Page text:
Tourism Whitsundays, Queensland Australia, Whitsundays Holidays - Tourism Whitsundays QLD - Underwater Marine Sculptures
The Whitsundays, Queensland.
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Ngaro underwater marine sculpture trail

The Whitsunday Reef Recovery and Public Art Project involves collaboration between government, industry, scientists, artists, indigenous and community for the design and installation of underwater marine art and coral reef restoration.

One of the major objectives of this project is to provide new tourism experiences which will further enhance visitor experience and education. With the art pieces having a marine wildlife theme, we believe they will provoke conversation and deeper consideration of the marine environment, indigenous culture, coral reef restoration and sustainability. 



Maori wrasse or Humphead Maori Wrasse, Cheilinus undulatus is the largest member of the family Labridae, reaching up to 2 metres (six feet long) in the male species, and up to three feet in females. Although widespread on coral reefs in the Indo-west-central Pacific, Humphead Maori Wrasse are uncommon throughout their range. The species is very susceptible to fishing pressure, and as a result, it is CITES-listed and is considered Endangered by the IUCN. This species is fully protected (no fishing) in the Great Barrier Reef Marine Park. It is very friendly and approachable to snorkellors and SCUBA divers at popular tourism sites and fish feeding locations in the Whitsundays.




2.7m x 3.85m x 0.6m

GPS Coordinates: S20.04365 E148.88150


Anthozoa is a megalithic reimagining of the life source of the reef - the minuscule coral polyp, scaled up 5000 times. From the Greek words ánthos ‘flower’ and zóa ‘animals’ comes Anthozoa, a class of marine invertebrates which includes anemones, stony corals, soft corals and gorgonians.


Arts Based Collective- Jessa Lloyd, Caitlin

Reilly, Kate Ford, 

Concrete, 3.8m x 3.8m x 5m

GPS Coordinates: To be advised 


Mantas are found in warm temperate, subtropical andtropical waters. They are pelagic (surface dwelling) species. Mantas have triangular pectoral fins, horn-shaped cephalic fins and a large, forward-facing mouth. Mantas may visit cleaning stations for the removal of parasites. Like whales, they breach for unknown reasons. Brian collaborated with traditional owner Nicky Bidu Prior to emboss a traditional pattern. If you’re lucky enough to spot a Manta on the Reef and snap a photo of its underbelly, email your picture to Eye on the Reef and\or Project Manta to contribute to their ongoing research and monitoring program.



Concrete and stainless steel

2m x 1.7m x 0.3m (2)

GPS Coordinates: S20.06105 E148.95601


Turtle Dream is a Hawksbill turtle, Eretmochelys imbricata, a critically endangered species. Hawksbill turtles are easily distinguished from other sea turtles by their sharp curving beak, and the saw-like appearance of its shell margins. The Ngaro indigenous name for Hawksbill turtle is Maeyila. The sculpture is created from 800 individual pieces that were hand shaped, welded and polished by the artist and his son Colin. The Artist feels this work is a pinnacle of his long public art career, symbolising the passion that many people have for the reef, marine species, oceans and planet.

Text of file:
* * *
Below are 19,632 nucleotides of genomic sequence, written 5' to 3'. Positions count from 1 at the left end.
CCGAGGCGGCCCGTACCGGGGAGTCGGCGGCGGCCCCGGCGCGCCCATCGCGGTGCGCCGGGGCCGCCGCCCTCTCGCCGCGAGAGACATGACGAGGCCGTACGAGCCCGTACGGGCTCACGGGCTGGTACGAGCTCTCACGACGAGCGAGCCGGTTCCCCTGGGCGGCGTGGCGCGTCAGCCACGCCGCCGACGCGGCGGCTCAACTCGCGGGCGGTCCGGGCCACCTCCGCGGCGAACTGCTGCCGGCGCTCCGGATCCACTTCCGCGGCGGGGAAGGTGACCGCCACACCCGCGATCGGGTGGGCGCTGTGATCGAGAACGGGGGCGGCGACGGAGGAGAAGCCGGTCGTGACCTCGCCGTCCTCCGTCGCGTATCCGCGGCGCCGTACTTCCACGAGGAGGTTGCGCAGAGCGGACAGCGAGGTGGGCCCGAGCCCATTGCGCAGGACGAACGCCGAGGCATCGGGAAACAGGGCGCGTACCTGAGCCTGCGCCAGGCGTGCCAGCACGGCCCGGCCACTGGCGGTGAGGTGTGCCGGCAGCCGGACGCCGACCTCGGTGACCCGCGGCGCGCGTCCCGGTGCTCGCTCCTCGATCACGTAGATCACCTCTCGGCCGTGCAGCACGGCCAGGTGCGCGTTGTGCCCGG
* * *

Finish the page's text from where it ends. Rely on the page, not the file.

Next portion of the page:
Turtle Dream

Photo credit: @riptidecreative


Stainless steel

6.5m x 6m x 2m

GPS Coordinates: S20.08338 E148.88167 


The indigenous name for Manta Ray is Manguna. Common name “Manta” is Portuguese and Spanish for mantle (cloak or blanket). Adriaan collaborated with traditional owner Arthur Gabey to fashion a surface design with a traditional Ngaro theme of a dreamtime story. The design includes 74 different sized circles which represent the 74 islands in the Whitsundays. There are serpents on the Manta Rays wings and its “U” shapes are the Aboriginal symbol for people. Mantas are listed as vulnerable by the International Union for Conservation of Nature. Areas where Mantas congregate are popular with SCUBA diving and snorkelling tourists.




3.8m x 3.8m x 1.2m

GPS Coordinates: S20.06096 E148.95596 


Bywa is a traditional language word from the dialect of Kala Lagaw Ya from the Western Islands in Torres Strait. When translated in English it means ‘waterspout’. According to mythology waterspouts are the vessels that carry marine animals up into the heavens for the spirits and ancestors to feed on. Waterspouts are a rare natural phenomenon Robinson’s Bwya is rich with marine animals common to Bowen waters - Turtle, Coral trout, Mangrove jack, Trevally, Parrotfish, Surgeonfish, Butterflyfish, Sergeant major, Tropical rock lobster, Stingray, Epaulette shark and Wobbegong shark.



Concrete and stainless steel

1.3m x 1.3 x 3.4m

Located at Horseshoe Bay, Bowen


Video provided courtesy of Riptide Creative

The Tourism Recovery Fund (TRF) is a $7M initiative, jointly funded through the Australian and Queensland Governments, to help the tourism sector recover following the devastating impact of ex-Tropical Cyclone Debbie to the Whitsunday region in March 2017. The objective of the TRF is to facilitate recovery, rebuild and/or create new tourism experiences and infrastructure that will drive demand, improve quality, and increase tourism expenditure, with flow-on economic benefits across the tourism supply chain.



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